I have participated in a couple of oral history projects projects and getting participation is sometimes very difficult.   I created Bacacountyhistory.com because I trust me more than I trust Facebook.   I must admit we could not have added the rich stories we have without this technology resource facilitating our conversations.   This resource would still be worthless without all of you who are jumping in and sharing a few of the stories and thoughts which you have experienced or which have been handed down.

Since it is the last day of  2014 I thought I would thank everyone for comments and participation in telling a few stories about our Baca County Heritage.  We have been very fortunate to have the participation we have had on both Baca County related  Facebook groups.  I have had several comments about how much  participation we have had.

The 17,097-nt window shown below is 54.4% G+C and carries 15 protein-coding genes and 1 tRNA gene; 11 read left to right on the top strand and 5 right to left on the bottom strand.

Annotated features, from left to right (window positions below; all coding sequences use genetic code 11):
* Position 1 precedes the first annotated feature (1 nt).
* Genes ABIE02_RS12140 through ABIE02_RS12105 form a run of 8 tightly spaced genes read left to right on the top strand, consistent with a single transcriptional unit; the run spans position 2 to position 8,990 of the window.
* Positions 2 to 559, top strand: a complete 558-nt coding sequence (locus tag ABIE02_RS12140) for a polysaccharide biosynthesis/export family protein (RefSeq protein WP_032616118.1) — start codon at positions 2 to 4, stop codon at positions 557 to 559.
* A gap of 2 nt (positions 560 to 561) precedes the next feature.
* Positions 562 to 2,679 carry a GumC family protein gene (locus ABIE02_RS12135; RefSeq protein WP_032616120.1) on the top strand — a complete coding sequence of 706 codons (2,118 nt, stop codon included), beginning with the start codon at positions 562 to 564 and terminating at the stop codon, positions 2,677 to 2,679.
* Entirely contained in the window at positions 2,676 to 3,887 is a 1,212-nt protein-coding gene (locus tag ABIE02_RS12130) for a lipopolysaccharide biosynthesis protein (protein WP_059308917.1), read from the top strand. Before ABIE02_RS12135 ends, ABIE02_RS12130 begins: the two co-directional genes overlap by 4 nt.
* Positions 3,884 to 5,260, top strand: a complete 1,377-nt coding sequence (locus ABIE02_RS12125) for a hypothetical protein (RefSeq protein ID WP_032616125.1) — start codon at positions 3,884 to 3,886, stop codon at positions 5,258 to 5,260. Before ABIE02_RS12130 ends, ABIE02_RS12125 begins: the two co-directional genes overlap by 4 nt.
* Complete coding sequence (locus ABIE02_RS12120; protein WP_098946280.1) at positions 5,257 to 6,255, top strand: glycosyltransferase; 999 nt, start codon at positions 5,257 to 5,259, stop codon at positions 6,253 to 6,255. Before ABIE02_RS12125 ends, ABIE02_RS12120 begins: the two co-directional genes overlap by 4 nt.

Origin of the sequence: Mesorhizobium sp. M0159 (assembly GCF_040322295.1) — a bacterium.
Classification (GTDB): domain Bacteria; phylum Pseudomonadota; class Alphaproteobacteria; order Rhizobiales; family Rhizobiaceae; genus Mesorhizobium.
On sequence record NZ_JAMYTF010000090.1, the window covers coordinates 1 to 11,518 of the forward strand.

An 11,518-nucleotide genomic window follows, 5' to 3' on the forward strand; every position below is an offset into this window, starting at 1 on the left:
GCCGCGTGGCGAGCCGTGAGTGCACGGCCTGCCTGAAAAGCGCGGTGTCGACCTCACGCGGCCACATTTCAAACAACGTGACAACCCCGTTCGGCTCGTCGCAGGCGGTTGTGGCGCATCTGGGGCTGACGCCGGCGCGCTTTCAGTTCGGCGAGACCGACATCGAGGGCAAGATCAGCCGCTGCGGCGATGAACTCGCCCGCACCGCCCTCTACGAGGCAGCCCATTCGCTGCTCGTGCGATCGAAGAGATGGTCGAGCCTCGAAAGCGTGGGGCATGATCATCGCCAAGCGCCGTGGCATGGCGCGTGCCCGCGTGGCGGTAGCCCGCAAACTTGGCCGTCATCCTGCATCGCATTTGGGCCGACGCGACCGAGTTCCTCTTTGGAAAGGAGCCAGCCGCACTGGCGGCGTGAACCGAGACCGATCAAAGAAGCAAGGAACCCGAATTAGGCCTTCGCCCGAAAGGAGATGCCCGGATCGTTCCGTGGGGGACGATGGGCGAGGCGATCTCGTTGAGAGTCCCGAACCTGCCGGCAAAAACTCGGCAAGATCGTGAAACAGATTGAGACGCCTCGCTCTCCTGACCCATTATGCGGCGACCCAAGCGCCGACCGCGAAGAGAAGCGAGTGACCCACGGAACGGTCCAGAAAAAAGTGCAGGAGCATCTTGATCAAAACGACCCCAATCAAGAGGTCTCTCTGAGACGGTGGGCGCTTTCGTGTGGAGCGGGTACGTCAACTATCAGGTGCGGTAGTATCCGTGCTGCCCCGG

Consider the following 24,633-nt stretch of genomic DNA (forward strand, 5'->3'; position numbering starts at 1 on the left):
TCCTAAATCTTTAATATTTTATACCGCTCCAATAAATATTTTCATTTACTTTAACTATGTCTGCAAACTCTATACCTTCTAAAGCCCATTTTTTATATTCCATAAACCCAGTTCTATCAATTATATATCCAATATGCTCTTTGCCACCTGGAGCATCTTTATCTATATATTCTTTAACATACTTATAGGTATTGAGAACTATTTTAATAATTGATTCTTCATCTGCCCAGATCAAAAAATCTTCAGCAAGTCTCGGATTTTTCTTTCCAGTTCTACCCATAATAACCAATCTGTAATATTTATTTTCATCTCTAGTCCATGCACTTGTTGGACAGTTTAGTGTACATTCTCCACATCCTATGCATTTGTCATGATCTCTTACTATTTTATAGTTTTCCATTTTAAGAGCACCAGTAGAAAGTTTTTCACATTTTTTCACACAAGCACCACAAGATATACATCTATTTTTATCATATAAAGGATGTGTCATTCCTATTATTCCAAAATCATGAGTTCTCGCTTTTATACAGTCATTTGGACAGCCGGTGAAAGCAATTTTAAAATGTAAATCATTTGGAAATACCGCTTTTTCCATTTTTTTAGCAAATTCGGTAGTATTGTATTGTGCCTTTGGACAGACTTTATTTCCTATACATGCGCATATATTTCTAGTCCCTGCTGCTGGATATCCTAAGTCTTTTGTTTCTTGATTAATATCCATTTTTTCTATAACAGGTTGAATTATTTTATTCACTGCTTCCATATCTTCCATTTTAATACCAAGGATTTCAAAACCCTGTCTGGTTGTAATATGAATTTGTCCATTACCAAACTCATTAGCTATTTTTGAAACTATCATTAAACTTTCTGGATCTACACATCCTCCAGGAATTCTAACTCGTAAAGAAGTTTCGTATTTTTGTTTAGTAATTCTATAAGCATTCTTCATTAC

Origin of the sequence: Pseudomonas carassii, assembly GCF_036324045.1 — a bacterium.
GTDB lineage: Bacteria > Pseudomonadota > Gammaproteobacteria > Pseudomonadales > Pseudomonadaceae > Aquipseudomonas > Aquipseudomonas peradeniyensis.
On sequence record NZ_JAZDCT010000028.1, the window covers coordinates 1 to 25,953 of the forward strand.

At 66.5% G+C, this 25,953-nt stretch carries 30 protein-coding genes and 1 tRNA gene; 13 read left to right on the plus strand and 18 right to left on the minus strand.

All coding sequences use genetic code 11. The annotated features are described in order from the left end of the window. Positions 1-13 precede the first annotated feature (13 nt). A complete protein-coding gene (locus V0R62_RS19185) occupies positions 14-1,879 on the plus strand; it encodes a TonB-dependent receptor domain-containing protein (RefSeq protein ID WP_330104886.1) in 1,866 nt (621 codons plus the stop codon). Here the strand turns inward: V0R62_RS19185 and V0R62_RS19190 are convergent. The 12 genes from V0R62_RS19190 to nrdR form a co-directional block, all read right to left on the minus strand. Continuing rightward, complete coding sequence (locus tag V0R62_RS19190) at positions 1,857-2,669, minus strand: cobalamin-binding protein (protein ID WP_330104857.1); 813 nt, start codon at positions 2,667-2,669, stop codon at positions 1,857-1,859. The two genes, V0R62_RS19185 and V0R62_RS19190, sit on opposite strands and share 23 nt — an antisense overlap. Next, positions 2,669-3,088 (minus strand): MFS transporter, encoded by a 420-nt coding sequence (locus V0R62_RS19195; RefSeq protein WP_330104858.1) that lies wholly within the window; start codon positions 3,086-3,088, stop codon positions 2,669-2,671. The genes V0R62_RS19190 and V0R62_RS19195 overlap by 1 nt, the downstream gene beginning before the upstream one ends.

• You Might be from Baca County if….
  • Wandering Banished Exiled Souls of Baca County

Thanks Sylvia Harrison for starting up “You Might be from Baca County if… and Thanks to Wandering Banished Exiled Souls of Baca County admins Butch Forrest, Debbie Kuroiwa, Jeanette Simms, Jim Womack and Mandy Womack Bonner for wrangling that group (I believe Jim Womack started it but I am not 100% sure).

I would like to offer a special thanks to Cotton Huffman for getting several of these conversations going and to the Plainsmen Herald for reposting a few of the stories which have come about as a result of some of these Facebook conversations.

We may not get everything recorded, but at a minimum we will have alot of fun having these conversations.    Feel free to touch base with me if you ready to start writing on Bacacountyhistory.com.  If you have forgotten the rules of engagement a refresher is located here.  Keep the conversation rolling.

For you data wonks here is the total traffic since this blog was put up February 25, 2014.